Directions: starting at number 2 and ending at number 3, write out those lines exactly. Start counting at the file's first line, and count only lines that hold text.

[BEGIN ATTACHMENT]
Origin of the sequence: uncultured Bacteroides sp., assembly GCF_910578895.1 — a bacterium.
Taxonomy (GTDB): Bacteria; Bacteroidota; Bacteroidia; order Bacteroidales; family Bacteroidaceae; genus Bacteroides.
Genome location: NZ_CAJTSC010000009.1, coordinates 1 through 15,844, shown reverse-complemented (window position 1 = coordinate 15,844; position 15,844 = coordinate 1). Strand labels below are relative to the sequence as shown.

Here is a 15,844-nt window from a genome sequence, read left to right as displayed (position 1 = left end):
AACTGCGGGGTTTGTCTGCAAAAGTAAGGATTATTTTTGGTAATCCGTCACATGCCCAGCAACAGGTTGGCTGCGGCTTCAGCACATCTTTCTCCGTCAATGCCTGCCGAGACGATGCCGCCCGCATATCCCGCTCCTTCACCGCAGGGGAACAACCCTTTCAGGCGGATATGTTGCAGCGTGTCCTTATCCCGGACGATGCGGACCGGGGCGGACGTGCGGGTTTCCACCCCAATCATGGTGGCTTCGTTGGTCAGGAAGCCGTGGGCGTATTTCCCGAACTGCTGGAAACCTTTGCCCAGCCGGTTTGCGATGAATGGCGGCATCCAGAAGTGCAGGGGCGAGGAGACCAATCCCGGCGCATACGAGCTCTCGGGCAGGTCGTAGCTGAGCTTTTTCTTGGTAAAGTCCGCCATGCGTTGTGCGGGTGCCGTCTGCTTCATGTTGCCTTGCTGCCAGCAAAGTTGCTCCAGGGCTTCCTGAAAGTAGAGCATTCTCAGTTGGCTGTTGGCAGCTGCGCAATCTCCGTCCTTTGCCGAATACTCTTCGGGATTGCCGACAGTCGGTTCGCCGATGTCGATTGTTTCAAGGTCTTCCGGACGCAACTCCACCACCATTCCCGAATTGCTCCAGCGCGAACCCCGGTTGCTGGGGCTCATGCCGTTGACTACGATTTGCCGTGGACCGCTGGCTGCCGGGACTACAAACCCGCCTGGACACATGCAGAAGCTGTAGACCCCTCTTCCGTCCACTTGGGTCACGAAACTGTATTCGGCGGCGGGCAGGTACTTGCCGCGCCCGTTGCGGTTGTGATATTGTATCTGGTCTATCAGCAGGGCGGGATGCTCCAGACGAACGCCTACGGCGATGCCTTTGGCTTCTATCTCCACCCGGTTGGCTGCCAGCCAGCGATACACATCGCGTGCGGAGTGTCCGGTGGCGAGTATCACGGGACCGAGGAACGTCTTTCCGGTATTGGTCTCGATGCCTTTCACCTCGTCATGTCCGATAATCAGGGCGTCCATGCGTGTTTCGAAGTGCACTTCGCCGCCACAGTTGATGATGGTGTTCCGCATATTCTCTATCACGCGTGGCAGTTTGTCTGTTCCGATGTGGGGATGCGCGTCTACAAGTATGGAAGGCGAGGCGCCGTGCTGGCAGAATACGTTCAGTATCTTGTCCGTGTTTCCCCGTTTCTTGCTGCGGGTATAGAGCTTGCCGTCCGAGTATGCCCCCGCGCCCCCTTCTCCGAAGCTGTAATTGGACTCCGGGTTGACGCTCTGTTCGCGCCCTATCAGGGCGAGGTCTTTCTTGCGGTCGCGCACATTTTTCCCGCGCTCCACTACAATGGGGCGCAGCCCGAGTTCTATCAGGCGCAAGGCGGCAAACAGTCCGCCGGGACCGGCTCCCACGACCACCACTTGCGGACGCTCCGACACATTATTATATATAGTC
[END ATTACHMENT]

Taxonomy (GTDB): Bacteria; Bacteroidota; Bacteroidia; order Bacteroidales; family Bacteroidaceae; genus Bacteroides.
Genome location: NZ_CAJTSC010000009.1, coordinates 1 through 15,844, shown reverse-complemented (window position 1 = coordinate 15,844; position 15,844 = coordinate 1). Strand labels below are relative to the sequence as shown.